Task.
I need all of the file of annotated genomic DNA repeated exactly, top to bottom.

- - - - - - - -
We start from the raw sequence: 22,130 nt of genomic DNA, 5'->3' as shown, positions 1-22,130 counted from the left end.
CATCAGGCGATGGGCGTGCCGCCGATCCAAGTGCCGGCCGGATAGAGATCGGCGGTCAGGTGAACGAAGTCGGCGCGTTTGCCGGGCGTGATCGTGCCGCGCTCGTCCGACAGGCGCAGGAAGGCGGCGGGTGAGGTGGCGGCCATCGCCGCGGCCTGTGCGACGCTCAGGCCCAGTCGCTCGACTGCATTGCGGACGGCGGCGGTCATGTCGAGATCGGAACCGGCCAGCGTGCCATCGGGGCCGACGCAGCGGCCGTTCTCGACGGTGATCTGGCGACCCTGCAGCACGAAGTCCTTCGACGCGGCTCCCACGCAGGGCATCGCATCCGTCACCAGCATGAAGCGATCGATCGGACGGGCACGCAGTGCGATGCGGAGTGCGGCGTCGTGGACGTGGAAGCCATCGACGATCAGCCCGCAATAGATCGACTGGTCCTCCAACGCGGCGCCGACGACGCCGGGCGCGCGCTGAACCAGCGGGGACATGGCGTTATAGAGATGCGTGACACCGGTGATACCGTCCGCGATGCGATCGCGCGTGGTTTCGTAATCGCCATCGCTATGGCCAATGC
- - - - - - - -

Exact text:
We start from the raw sequence: 22,130 nt of genomic DNA, 5'->3' as shown, positions 1-22,130 counted from the left end.
CATCAGGCGATGGGCGTGCCGCCGATCCAAGTGCCGGCCGGATAGAGATCGGCGGTCAGGTGAACGAAGTCGGCGCGTTTGCCGGGCGTGATCGTGCCGCGCTCGTCCGACAGGCGCAGGAAGGCGGCGGGTGAGGTGGCGGCCATCGCCGCGGCCTGTGCGACGCTCAGGCCCAGTCGCTCGACTGCATTGCGGACGGCGGCGGTCATGTCGAGATCGGAACCGGCCAGCGTGCCATCGGGGCCGACGCAGCGGCCGTTCTCGACGGTGATCTGGCGACCCTGCAGCACGAAGTCCTTCGACGCGGCTCCCACGCAGGGCATCGCATCCGTCACCAGCATGAAGCGATCGATCGGACGGGCACGCAGTGCGATGCGGAGTGCGGCGTCGTGGACGTGGAAGCCATCGACGATCAGCCCGCAATAGATCGACTGGTCCTCCAACGCGGCGCCGACGACGCCGGGCGCGCGCTGAACCAGCGGGGACATGGCGTTATAGAGATGCGTGACACCGGTGATACCGTCCGCGATGCGATCGCGCGTGGTTTCGTAATCGCCATCGCTATGGCCAATGC